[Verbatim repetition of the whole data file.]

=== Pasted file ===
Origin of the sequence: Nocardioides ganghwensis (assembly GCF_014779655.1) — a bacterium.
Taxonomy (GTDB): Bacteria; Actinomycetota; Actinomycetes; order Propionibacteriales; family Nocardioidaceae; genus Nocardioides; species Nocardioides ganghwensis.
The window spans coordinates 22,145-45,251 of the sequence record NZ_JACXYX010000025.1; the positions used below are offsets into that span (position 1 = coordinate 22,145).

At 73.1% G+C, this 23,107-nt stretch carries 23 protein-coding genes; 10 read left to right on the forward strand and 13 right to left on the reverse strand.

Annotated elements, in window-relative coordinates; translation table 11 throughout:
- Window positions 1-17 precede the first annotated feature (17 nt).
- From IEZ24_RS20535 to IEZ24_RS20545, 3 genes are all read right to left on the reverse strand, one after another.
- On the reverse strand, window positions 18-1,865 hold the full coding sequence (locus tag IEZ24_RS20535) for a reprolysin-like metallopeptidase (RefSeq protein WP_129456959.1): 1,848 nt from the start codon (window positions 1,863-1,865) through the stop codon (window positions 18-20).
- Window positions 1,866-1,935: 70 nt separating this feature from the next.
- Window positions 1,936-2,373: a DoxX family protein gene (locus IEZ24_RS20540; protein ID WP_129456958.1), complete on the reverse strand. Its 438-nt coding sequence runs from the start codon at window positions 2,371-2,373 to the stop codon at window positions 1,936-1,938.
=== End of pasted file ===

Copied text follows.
Origin of the sequence: Nocardioides ganghwensis (assembly GCF_014779655.1) — a bacterium.
Taxonomy (GTDB): Bacteria; Actinomycetota; Actinomycetes; order Propionibacteriales; family Nocardioidaceae; genus Nocardioides; species Nocardioides ganghwensis.
The window spans coordinates 22,145-45,251 of the sequence record NZ_JACXYX010000025.1; the positions used below are offsets into that span (position 1 = coordinate 22,145).

At 73.1% G+C, this 23,107-nt stretch carries 23 protein-coding genes; 10 read left to right on the forward strand and 13 right to left on the reverse strand.

Annotated elements, in window-relative coordinates; translation table 11 throughout:
- Window positions 1-17 precede the first annotated feature (17 nt).
- From IEZ24_RS20535 to IEZ24_RS20545, 3 genes are all read right to left on the reverse strand, one after another.
- On the reverse strand, window positions 18-1,865 hold the full coding sequence (locus tag IEZ24_RS20535) for a reprolysin-like metallopeptidase (RefSeq protein WP_129456959.1): 1,848 nt from the start codon (window positions 1,863-1,865) through the stop codon (window positions 18-20).
- Window positions 1,866-1,935: 70 nt separating this feature from the next.
- Window positions 1,936-2,373: a DoxX family protein gene (locus IEZ24_RS20540; protein ID WP_129456958.1), complete on the reverse strand. Its 438-nt coding sequence runs from the start codon at window positions 2,371-2,373 to the stop codon at window positions 1,936-1,938.